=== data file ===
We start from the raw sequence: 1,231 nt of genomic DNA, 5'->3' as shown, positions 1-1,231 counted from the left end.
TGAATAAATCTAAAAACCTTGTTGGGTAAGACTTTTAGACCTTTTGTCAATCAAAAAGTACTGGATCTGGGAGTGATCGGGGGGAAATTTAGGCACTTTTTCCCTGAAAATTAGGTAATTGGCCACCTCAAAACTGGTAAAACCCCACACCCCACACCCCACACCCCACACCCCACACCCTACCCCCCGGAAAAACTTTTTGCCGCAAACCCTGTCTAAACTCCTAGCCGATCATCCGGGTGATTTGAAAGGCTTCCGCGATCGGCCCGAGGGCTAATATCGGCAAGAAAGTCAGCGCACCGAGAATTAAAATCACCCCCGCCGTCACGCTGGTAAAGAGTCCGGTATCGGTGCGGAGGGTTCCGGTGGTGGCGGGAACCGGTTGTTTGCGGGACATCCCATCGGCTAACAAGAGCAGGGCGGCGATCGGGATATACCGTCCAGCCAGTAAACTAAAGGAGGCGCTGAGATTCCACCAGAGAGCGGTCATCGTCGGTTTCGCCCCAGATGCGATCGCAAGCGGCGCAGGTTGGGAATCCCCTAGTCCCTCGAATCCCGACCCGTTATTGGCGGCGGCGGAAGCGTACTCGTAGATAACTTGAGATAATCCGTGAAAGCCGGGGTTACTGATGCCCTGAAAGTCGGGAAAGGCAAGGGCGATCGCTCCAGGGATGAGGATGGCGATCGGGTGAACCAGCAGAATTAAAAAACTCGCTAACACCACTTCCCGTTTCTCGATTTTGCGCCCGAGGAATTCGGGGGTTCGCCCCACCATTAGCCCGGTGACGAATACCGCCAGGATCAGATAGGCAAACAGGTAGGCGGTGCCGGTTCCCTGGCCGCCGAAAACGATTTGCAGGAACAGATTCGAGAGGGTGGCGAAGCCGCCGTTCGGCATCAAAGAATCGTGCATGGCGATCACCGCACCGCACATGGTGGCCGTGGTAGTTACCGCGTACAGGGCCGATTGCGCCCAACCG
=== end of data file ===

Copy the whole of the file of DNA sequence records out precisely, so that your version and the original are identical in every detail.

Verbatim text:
We start from the raw sequence: 1,231 nt of genomic DNA, 5'->3' as shown, positions 1-1,231 counted from the left end.
TGAATAAATCTAAAAACCTTGTTGGGTAAGACTTTTAGACCTTTTGTCAATCAAAAAGTACTGGATCTGGGAGTGATCGGGGGGAAATTTAGGCACTTTTTCCCTGAAAATTAGGTAATTGGCCACCTCAAAACTGGTAAAACCCCACACCCCACACCCCACACCCCACACCCCACACCCTACCCCCCGGAAAAACTTTTTGCCGCAAACCCTGTCTAAACTCCTAGCCGATCATCCGGGTGATTTGAAAGGCTTCCGCGATCGGCCCGAGGGCTAATATCGGCAAGAAAGTCAGCGCACCGAGAATTAAAATCACCCCCGCCGTCACGCTGGTAAAGAGTCCGGTATCGGTGCGGAGGGTTCCGGTGGTGGCGGGAACCGGTTGTTTGCGGGACATCCCATCGGCTAACAAGAGCAGGGCGGCGATCGGGATATACCGTCCAGCCAGTAAACTAAAGGAGGCGCTGAGATTCCACCAGAGAGCGGTCATCGTCGGTTTCGCCCCAGATGCGATCGCAAGCGGCGCAGGTTGGGAATCCCCTAGTCCCTCGAATCCCGACCCGTTATTGGCGGCGGCGGAAGCGTACTCGTAGATAACTTGAGATAATCCGTGAAAGCCGGGGTTACTGATGCCCTGAAAGTCGGGAAAGGCAAGGGCGATCGCTCCAGGGATGAGGATGGCGATCGGGTGAACCAGCAGAATTAAAAAACTCGCTAACACCACTTCCCGTTTCTCGATTTTGCGCCCGAGGAATTCGGGGGTTCGCCCCACCATTAGCCCGGTGACGAATACCGCCAGGATCAGATAGGCAAACAGGTAGGCGGTGCCGGTTCCCTGGCCGCCGAAAACGATTTGCAGGAACAGATTCGAGAGGGTGGCGAAGCCGCCGTTCGGCATCAAAGAATCGTGCATGGCGATCACCGCACCGCACATGGTGGCCGTGGTAGTTACCGCGTACAGGGCCGATTGCGCCCAACCG